Coding with Secondary EL Campers


When the bell rings on the final day of school before summer, most people assume the classrooms and halls won’t be used until August, but that is not the case in Madison! There are so many summer camps available to help students, athletes, and performers learn and grow. One particular camp that happens during the month of June is the English Language camp where students from different backgrounds and countries can learn and practice English, get connected with students and teachers, and have fun! The Secondary EL camp is led by a dynamic team of teachers from different schools who plan exciting activities for the students.

While these leaders are more than equipped to tackle any subject, they often bring in guest teachers or community members to help lead lessons. This group reached out to a current student at James Clemens, Pranav Somu, for his expertise in computer science and passion for teaching others about it. Pranav has an impressive resumé for a rising senior. Not only has he already taken many AP classes at JCHS, he has also already taken all the Programming and Software Development courses possible and leads coding competitions in North Alabama during the summer for younger students. It is always amazing to see students who have developed talents and skills in our district pour back into the district - it’s even more amazing to see it happen before they graduate!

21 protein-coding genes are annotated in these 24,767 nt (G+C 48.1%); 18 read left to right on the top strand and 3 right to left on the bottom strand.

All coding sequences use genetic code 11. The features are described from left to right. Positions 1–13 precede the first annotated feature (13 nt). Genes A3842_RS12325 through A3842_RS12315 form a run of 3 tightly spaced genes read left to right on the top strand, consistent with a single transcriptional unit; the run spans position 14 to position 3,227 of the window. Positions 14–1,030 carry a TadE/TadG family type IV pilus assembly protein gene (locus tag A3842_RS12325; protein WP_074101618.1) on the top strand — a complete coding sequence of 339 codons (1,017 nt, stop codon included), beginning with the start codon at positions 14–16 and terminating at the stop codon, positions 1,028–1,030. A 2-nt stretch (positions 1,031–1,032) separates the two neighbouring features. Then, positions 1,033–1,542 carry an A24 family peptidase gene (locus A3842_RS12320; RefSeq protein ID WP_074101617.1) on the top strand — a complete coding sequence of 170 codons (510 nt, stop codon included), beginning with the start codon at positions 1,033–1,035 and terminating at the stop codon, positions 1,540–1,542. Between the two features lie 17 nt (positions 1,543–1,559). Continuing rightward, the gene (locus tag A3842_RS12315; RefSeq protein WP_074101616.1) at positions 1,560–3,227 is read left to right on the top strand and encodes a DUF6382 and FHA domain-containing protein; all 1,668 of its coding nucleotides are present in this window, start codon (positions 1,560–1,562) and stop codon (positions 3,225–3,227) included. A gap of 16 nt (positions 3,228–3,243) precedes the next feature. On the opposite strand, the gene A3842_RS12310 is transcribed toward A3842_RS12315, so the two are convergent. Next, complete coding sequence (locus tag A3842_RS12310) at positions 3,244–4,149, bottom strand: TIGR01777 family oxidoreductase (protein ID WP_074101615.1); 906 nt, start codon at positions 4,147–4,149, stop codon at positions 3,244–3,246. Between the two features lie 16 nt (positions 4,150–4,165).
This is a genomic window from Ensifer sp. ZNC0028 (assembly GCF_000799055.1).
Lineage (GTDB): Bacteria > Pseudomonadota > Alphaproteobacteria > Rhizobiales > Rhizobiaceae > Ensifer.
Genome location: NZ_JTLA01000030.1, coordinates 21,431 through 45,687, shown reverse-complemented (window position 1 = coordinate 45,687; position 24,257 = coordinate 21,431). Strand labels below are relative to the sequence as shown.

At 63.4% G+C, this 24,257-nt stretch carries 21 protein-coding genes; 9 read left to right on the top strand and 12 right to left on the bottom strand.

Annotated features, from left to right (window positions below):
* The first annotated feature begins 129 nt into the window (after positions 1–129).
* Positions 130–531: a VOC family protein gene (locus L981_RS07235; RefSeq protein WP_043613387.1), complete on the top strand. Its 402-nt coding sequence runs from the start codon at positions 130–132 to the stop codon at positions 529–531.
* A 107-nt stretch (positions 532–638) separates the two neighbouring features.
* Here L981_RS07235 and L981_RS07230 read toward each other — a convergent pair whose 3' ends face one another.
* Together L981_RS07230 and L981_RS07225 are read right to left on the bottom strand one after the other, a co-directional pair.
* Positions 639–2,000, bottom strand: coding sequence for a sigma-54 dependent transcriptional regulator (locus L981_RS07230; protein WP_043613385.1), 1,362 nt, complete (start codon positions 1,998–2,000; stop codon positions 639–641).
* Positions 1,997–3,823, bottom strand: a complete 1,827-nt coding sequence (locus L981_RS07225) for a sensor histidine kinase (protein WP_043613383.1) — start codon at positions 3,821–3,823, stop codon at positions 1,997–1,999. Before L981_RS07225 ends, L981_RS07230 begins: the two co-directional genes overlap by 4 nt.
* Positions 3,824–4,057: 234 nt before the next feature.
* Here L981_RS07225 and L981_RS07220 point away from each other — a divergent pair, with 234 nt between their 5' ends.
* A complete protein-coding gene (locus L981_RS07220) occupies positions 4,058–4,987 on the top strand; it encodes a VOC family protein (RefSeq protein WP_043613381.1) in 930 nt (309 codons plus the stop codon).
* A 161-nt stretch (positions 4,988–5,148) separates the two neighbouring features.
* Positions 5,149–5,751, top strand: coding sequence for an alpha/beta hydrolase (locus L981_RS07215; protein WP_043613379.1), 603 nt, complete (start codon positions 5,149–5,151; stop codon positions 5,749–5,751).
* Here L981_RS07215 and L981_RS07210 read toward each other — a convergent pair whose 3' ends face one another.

Based on his previous experiences in teaching coding to younger students, Pranav led the students through an “unplugged” activity before jumping into coding on their computers. In this activity, students got in groups to develop code, or instructions, on how to get their team to navigate through mazes built in different locations in the school. Once some common programming vocabulary was established, students moved to their computers and were introduced to Scratch, a block-based coding language created by MIT. Pranav tactfully walked them through the basics of Scratch and established a whole group program for everyone to participate in. Then, the campers spent the day refining that group maze and, on the third day, knew enough to code on their own. By the end of the third day, students had designed, modified, and debugged their own mazes and spent time playing each other’s mazes. The students were so excited to show off what they learned over the past few days and many of them talked to Pranav about his experiences in Computer Science. Even though the coding lessons were a small part of the overall camp experience, it was a huge hit!